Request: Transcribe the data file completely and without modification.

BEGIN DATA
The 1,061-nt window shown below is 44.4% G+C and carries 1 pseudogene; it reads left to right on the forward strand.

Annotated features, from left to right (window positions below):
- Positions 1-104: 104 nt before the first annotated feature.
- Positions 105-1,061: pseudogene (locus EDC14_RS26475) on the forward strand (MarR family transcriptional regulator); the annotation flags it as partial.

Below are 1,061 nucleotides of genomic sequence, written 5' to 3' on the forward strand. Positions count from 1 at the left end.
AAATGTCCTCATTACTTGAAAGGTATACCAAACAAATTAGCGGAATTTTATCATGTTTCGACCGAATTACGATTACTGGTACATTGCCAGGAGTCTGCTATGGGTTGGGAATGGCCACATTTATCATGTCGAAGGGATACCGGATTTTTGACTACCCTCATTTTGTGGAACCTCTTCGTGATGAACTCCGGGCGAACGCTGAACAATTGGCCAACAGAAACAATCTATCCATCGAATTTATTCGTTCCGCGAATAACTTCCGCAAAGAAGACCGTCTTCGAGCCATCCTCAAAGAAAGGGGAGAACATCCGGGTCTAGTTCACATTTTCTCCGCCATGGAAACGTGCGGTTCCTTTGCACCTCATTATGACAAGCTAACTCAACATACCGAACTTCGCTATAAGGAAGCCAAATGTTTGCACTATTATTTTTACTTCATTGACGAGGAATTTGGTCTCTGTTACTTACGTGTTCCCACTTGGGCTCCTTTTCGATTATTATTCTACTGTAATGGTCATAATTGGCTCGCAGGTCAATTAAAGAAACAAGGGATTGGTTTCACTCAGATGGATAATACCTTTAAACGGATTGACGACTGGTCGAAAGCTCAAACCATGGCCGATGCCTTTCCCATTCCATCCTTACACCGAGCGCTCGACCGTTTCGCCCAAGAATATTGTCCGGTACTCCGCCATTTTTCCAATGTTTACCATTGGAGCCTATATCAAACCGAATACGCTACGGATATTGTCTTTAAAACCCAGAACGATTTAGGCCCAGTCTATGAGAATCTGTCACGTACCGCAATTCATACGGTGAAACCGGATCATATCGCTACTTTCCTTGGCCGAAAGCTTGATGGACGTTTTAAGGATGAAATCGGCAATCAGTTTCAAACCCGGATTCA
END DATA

The 1,061-nt window shown below is 44.4% G+C and carries 1 pseudogene; it reads left to right on the forward strand.

Annotated features, from left to right (window positions below):
- Positions 1-104: 104 nt before the first annotated feature.
- Positions 105-1,061: pseudogene (locus EDC14_RS26475) on the forward strand (MarR family transcriptional regulator); the annotation flags it as partial.

Below are 1,061 nucleotides of genomic sequence, written 5' to 3' on the forward strand. Positions count from 1 at the left end.
AAATGTCCTCATTACTTGAAAGGTATACCAAACAAATTAGCGGAATTTTATCATGTTTCGACCGAATTACGATTACTGGTACATTGCCAGGAGTCTGCTATGGGTTGGGAATGGCCACATTTATCATGTCGAAGGGATACCGGATTTTTGACTACCCTCATTTTGTGGAACCTCTTCGTGATGAACTCCGGGCGAACGCTGAACAATTGGCCAACAGAAACAATCTATCCATCGAATTTATTCGTTCCGCGAATAACTTCCGCAAAGAAGACCGTCTTCGAGCCATCCTCAAAGAAAGGGGAGAACATCCGGGTCTAGTTCACATTTTCTCCGCCATGGAAACGTGCGGTTCCTTTGCACCTCATTATGACAAGCTAACTCAACATACCGAACTTCGCTATAAGGAAGCCAAATGTTTGCACTATTATTTTTACTTCATTGACGAGGAATTTGGTCTCTGTTACTTACGTGTTCCCACTTGGGCTCCTTTTCGATTATTATTCTACTGTAATGGTCATAATTGGCTCGCAGGTCAATTAAAGAAACAAGGGATTGGTTTCACTCAGATGGATAATACCTTTAAACGGATTGACGACTGGTCGAAAGCTCAAACCATGGCCGATGCCTTTCCCATTCCATCCTTACACCGAGCGCTCGACCGTTTCGCCCAAGAATATTGTCCGGTACTCCGCCATTTTTCCAATGTTTACCATTGGAGCCTATATCAAACCGAATACGCTACGGATATTGTCTTTAAAACCCAGAACGATTTAGGCCCAGTCTATGAGAATCTGTCACGTACCGCAATTCATACGGTGAAACCGGATCATATCGCTACTTTCCTTGGCCGAAAGCTTGATGGACGTTTTAAGGATGAAATCGGCAATCAGTTTCAAACCCGGATTCA